From the very beginning when he learned a new on-campus football stadium would become a reality, Gophers athletic director Joel Maturi has been mindful of his message.

Specifically, he says he never has guaranteed more victories, only a better game-day experience with the opening of TCF Bank Stadium. The game-day experience should boost the university's bottom line, although the controversial ban on alcohol and the slumping economy will significantly impact annual revenues.

In preparing their budget for the fiscal year, athletic department officials estimated in May that the move from the Metrodome to TCF Bank Stadium will generate about $2.5 million annually in additional revenue. However, that estimate came before the Legislature forced the university to make an all-or-nothing decision on alcohol sales.

The school chose to go alcohol-free, a decision that will cost the university at least $1 million annually and potentially more depending on fan fallout. The ban will extend this season to the clubrooms and suites at Williams and Mariucci arenas, which had been serving alcohol in those areas.

"There's really impact at three venues, and we haven't been able to quantify that,'' said Liz Eull, a senior associate athletic director in charge of the department's finances.

From a purely business standpoint, however, being back on campus still is better financially than in the Metrodome. But the alcohol issue put a dent in expectations and left Maturi with a significant hole in his budget. Eull said that her May budget took into account the economy, which school officials believe is the main reason that suites and indoor club seating failed to sell out.

Eull said her May budget forecast no additional sales in either area. However, since the alcohol ban, two of the sold suites were dropped, leaving the school with only 28 of its 37 suites sold. A small number of indoor club seats also were lost after the alcohol ban.

"We submitted a budget expecting we're going to have $1 million more," Maturi said. "We have a challenge. We're either going to have to raise more money or be careful how we spend or [get] a one-time assistance from campus or whatever. We have to account for that $1 million, which we have not yet done. ... I think in the end it was an easy decision [to eliminate alcohol], but it's going to be a costly one."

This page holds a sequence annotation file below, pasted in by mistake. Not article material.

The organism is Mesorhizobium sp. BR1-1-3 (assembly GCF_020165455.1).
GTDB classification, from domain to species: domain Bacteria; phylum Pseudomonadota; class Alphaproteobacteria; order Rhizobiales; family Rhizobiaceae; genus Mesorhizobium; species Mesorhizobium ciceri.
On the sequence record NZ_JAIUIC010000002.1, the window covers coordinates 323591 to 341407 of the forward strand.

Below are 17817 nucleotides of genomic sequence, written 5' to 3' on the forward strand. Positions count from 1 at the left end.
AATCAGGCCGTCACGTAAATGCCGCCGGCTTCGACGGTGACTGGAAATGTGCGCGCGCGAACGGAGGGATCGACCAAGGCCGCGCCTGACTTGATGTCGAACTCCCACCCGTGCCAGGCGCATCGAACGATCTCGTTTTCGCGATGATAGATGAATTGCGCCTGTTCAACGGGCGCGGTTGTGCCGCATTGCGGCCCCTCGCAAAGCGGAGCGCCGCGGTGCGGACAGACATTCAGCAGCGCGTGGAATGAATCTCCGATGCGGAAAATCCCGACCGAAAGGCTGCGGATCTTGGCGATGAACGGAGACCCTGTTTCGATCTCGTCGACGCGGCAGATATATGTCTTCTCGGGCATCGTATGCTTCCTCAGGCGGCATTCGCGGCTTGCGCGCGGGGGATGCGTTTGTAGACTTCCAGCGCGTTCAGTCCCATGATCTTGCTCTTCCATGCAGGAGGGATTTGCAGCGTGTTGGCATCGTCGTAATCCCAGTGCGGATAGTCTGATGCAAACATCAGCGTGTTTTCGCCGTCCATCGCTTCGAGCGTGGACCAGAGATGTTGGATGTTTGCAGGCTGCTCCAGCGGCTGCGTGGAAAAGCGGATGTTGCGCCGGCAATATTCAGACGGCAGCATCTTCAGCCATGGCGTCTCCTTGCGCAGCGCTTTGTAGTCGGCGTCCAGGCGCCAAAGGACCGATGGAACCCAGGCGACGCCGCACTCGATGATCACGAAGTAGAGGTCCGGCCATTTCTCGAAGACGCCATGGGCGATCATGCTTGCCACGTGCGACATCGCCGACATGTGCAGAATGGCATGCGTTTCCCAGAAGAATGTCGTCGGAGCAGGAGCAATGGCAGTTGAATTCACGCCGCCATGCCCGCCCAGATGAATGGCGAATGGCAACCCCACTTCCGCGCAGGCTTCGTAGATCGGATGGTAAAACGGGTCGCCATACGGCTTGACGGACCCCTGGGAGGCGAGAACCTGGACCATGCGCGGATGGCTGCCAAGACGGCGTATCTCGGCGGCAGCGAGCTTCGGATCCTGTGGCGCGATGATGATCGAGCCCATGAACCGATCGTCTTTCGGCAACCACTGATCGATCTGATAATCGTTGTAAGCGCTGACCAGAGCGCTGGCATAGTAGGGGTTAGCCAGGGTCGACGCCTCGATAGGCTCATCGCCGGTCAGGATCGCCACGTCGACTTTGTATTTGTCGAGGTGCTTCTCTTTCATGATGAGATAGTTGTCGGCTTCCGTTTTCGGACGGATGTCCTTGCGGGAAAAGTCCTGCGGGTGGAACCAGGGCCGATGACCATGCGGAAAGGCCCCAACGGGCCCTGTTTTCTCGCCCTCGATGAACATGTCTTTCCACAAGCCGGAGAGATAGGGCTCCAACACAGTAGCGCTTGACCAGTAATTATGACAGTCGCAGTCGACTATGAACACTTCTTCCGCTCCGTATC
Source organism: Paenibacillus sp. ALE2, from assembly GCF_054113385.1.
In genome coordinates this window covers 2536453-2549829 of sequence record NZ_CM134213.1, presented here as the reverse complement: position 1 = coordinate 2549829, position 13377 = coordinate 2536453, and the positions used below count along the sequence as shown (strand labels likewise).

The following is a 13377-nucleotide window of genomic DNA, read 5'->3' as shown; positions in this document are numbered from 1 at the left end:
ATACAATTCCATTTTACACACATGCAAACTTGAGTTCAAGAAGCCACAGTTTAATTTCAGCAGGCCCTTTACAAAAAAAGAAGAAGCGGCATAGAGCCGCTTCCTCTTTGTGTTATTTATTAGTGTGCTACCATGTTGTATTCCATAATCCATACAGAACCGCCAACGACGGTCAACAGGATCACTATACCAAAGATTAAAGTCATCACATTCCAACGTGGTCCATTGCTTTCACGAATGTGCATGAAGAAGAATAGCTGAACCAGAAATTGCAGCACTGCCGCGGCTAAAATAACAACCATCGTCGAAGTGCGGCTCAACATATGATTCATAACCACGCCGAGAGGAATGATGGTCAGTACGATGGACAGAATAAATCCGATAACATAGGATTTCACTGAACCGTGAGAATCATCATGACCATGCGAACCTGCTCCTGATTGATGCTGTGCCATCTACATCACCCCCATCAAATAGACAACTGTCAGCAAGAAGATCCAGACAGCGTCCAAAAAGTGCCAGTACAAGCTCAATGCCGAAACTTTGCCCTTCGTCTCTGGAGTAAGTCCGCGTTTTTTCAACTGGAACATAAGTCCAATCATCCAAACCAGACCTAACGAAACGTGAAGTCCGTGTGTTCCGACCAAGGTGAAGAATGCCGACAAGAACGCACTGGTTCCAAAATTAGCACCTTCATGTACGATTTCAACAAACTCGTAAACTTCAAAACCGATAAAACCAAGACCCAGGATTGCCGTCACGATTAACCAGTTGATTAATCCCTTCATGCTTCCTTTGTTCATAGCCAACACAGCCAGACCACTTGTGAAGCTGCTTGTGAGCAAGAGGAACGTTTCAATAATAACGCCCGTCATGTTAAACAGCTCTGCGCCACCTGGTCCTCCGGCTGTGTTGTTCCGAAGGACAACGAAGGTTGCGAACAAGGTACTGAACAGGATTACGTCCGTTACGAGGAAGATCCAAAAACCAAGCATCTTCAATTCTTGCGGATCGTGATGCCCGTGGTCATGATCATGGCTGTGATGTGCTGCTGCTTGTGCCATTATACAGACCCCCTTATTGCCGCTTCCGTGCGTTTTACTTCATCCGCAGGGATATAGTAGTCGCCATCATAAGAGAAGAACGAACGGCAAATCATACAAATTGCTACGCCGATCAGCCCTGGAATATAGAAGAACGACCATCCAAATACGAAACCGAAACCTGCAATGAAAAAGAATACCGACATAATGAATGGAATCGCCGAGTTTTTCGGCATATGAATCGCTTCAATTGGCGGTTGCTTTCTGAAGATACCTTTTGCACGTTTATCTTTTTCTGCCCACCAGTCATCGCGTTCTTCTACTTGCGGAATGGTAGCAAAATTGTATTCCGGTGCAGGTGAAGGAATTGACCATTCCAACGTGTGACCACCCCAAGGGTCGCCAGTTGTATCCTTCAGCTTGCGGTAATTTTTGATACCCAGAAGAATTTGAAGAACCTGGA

As a tenant of the Metrodome, the Gophers historically ranked near the bottom of the Big Ten in football revenue, well behind border rivals Iowa and Wisconsin. Maturi's hope is that the new stadium will enable the Gophers to move to the middle of the conference in football revenue.

In its budget, the athletic department estimated the stadium will generate about $7.7 million through premium (suites, loge boxes and club seats) and preferred seating. In all, the school projects total annual stadium revenues of $19.16 million. However, that does not account for any loss of revenue stemming from the alcohol ban, including a 10 percent price reduction for premium seats.

Annual expenses for TCF Bank Stadium will be $6.97 million, which is about $825,000 more than early projections. Eull said the increase primarily comes from game-day operations and stadium operations, which will cost $4.6 million combined annually.

"[The increase] is mostly security," Eull said. "The stadium -- at least for the foreseeable future --is going to have that 24/7 security, and that doesn't come cheap."

Even with that expense and factoring in the loss of $1 million because of the loss of alcohol sales, the stadium's operating income is projected at $11.2 million compared with roughly $9.7 in the final season at the Metrodome.

"My hope is that people ... will walk out of the stadium with a win, No. 1," Maturi said. "But if not a win, they're saying, 'I really enjoyed today. Minnesota is doing it right. They did this right.' That they have confidence in you and that we spent the money well."